Have you tried 'progressive muscle relaxation'? Science reveals it relieves tensions and reduces stress

Progressive muscle relaxation is a technique you can practice at home to decrease muscle tension and feelings of stress

Woman practices progressive muscle relaxation on a yoga mat
(Image credit: Getty)

It's really easy to let tension build up in your body without noticing until it's too late, and this can have a knock-on effect on your stress and anxiety levels. Rather than let your muscles sort themselves out, you can help them and research suggests trying a technique known as 'progressive muscle relaxation', or PMR.

Whether you're feeling all tensed up from training with some of the best workouts for arms at the gym, or maybe you've had a stressful period at work or at home, it's important you slow down and train your body to relax again.

While it might sound like a complex practice, it's essentially a method you can learn to help relieve tensions in your muscles. The process involves tensing a group of muscles as you breathe in, and then relaxing them as you breathe out. 

The idea is you work through different muscle groups as you learn the technique. The act of contracting your muscles to form tension and then progressively releasing this tension is supposed to be repeated until you achieve full relaxation.  

Check out the how-to video below for a visual guide on how to practice PMR: 

According to research published in the Evidence-Based Complementary and Alternative Medicine journal, progressive muscle relaxation training can promote both psychological and physiological states of relaxation.

In this study, sixty healthy undergraduate students were assigned to one of three stress relaxation groups. These included progressive muscle relaxation training, deep breathing, or guided imagery. The researchers assessed both the participants' psychological and physiological relaxation levels following these practices. The results proved that progressive muscle relaxation offered "significant" improvement in relaxation physically, and mentally, among the group of students.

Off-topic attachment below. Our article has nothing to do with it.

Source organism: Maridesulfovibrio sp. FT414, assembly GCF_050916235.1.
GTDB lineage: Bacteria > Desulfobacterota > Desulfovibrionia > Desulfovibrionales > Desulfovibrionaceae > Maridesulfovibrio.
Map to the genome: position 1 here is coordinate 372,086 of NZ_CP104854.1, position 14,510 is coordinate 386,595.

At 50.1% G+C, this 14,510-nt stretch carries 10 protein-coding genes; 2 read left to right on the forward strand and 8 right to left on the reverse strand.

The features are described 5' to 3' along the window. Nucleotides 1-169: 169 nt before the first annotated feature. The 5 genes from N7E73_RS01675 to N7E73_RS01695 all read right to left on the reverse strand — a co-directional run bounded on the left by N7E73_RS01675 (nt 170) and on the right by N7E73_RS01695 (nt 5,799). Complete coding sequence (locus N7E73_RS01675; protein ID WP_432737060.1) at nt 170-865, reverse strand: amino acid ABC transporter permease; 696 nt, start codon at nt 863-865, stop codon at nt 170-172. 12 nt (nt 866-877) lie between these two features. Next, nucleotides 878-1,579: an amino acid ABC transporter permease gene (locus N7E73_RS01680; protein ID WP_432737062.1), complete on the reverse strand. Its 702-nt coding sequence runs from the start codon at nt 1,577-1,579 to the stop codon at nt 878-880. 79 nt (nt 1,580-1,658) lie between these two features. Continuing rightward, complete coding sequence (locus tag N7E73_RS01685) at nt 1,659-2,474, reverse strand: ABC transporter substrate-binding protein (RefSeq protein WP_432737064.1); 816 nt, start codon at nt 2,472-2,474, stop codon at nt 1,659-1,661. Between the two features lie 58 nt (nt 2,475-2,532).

The PMR group involved in this study completed this relaxation technique by following a verbal instructed audio recording. If you would like to give PMR a go, you can find tutorials on YouTube (like the one above) that can help guide you through the process.

The technique has been proven in other research to be effective. For example, in a random sample study involving 30 nursing students, researchers found PMR significantly reduced stress levels. Meanwhile, another study on nursing students discovered it alleviated test anxiety.

PMR might not feel very natural at first, but there are other ways to ease yourself into this kind of practice. Getting used to some basic yoga stretching and breath work on one of the best yoga mats is a great way to experience more mindful activity. A flow like this 20-minute yoga routine will help you sleep better and feel calmer.

Or if you find it's hefty gym sessions leaving you in an endless loop of muscle ache and tension, then you should consider checking out some of the best foam rollers. These are great for rolling out muscle tension after a workout and can be bought for relatively cheap.

Jessica is Staff Writer at Fit&Well. Her career in journalism began in local news and she holds a Masters in journalism. Jessica has previously written for Runners World, penning news and features on fitness, sportswear and nutrition. 


When she isn't writing up news and features for Fit&Well covering topics ranging from muscle building, to yoga, to female health and so on, she will be outdoors somewhere, testing out the latest fitness equipment and accessories to help others find top products for their own fitness journeys. Her testing pairs up nicely with her love for running. She recently branched out to running 10Ks and is trying to improve her time before moving on to larger races. Jessica also enjoys building on her strength in the gym and is a believer in health and wellness beginning in the kitchen. She shares all of this on her running Instagram account @jessrunshere which she uses for accountability and for connecting with like-minded fitness lovers.